Back in the White House after his long day and night and day of campaigning, Obama said he looked forward to trying to reach a deal with congressional Republicans on a sweeping budget deal if he wins re-election. Asked by radio show host Michael Smerconish if he would make the first move, the president replied, "I've said I'll do whatever's required to get this done.

"And I think the key that the American people want right now is for us to tackle some big challenges that we face in a commonsense, balanced, sensible way." That was a reference to one of his biggest differences with Romney — his insistence that tax cuts be allowed to expire at upper incomes on Dec. 31, as opposed to Romney's insistence that they be extended.

Obama has been under pressure from Romney in recent days to be more specific about a second-term agenda, and he released a 20-page pamphlet earlier this week. He also had interviews with MTV and several battleground-state television stations on his schedule for the day.

Later, in a live interview with MTV, he urged younger voters to cast their ballots, saying, "there's no excuse" not to.

"In 2000, Gore versus Bush, 537 votes changed the direction of history in a profound way and the same thing could happen," he said. That was Bush's contested margin of victory in Florida, the state that decided the election in a race that went to the Supreme Court.

The two sides disagreed — of course — on whether the political battlefield was expanding.

First Romney, then Obama, launched a modest run of television ads in Minnesota, where neither side had made a significant effort to date. The Republican's aides claimed an opportunity to make a state competitive that had long been counted as safe for Obama. The president's side disputed that, insisting that its ads were aimed at voters in Wisconsin, the battleground next door.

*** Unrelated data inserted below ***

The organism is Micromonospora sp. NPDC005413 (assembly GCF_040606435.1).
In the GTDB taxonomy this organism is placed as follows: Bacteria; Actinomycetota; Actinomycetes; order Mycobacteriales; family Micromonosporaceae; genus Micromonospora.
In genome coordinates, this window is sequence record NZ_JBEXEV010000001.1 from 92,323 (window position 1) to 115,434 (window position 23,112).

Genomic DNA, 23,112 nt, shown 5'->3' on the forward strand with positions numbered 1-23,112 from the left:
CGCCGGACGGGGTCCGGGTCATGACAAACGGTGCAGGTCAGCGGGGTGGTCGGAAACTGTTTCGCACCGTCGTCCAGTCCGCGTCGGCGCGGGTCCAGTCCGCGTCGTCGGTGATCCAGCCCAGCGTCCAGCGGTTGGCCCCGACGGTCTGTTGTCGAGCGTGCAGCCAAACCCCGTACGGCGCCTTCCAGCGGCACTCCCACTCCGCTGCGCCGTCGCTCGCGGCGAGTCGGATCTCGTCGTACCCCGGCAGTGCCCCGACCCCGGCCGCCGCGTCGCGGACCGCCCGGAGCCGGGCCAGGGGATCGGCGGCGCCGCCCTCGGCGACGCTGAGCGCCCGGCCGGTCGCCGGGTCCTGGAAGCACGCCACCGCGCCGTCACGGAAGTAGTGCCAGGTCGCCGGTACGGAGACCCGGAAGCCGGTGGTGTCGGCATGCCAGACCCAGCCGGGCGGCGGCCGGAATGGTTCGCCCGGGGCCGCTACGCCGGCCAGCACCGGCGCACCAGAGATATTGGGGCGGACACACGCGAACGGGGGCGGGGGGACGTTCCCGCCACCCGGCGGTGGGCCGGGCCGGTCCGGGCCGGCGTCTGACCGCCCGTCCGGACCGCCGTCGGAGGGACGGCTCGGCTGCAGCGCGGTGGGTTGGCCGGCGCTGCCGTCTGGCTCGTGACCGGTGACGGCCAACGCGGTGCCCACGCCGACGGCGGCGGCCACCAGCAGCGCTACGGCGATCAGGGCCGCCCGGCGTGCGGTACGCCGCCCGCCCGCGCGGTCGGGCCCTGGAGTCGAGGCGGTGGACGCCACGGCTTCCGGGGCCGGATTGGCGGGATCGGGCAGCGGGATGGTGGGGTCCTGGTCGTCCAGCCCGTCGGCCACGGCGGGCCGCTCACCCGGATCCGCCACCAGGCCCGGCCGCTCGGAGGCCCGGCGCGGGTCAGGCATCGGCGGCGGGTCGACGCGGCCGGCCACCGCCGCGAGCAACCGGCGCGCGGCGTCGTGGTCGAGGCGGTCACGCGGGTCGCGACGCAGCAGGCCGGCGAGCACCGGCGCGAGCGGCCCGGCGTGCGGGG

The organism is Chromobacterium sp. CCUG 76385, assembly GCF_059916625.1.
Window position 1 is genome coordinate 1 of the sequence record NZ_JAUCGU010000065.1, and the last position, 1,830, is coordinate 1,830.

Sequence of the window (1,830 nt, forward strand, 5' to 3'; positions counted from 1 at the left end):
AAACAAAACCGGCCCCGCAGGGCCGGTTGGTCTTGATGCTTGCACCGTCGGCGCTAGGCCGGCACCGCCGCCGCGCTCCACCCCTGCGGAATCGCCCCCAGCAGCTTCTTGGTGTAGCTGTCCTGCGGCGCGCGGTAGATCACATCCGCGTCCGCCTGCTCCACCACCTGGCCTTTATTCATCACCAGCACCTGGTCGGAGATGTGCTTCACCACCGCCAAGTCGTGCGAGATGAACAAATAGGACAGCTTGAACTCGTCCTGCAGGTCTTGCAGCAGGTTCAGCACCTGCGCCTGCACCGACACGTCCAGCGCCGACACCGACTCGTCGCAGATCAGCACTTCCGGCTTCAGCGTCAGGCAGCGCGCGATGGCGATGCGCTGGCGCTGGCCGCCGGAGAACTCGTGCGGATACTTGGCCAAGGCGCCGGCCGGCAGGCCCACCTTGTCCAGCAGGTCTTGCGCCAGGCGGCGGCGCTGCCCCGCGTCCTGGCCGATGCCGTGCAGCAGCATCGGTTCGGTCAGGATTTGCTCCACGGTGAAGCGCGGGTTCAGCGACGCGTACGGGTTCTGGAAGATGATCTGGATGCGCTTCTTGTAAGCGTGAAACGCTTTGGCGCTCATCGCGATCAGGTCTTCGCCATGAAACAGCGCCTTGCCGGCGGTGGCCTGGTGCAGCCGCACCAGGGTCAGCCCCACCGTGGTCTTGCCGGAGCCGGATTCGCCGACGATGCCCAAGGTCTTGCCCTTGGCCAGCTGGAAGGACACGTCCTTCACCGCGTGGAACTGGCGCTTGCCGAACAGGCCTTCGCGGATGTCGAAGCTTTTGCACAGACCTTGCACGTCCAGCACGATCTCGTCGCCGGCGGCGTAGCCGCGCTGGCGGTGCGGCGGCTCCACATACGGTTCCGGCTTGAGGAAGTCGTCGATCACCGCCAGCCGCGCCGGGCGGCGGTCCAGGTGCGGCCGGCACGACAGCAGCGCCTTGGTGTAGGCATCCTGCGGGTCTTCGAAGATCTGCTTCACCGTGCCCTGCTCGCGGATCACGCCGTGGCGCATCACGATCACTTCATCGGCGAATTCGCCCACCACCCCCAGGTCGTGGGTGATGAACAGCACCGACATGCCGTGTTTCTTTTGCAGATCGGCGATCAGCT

Obama's strategists appeared concerned about the impact of Romney's persistent attacks on the president's position on Israel, airing a commercial in the West Palm Beach, Fla., area, home to a large number of Jewish voters. "As long as I'm president of the United States, Iran will not get a nuclear weapon," the president vows in the ad, addressing fears that Tehran would attempt to obliterate the Jewish state.

The ad's subject matter, foreign policy, was a rarity in a campaign for the White House focused largely on the economy and jobs.

Romney vows to put his experience as a businessman to use to create 12 million jobs in four years in a country where unemployment only recently fell below 8 percent for the first time since Obama took office. The president claims progress during his term on fixing the economy, though conceding it hasn't been fast enough, and says Romney's policies would only make matters worse.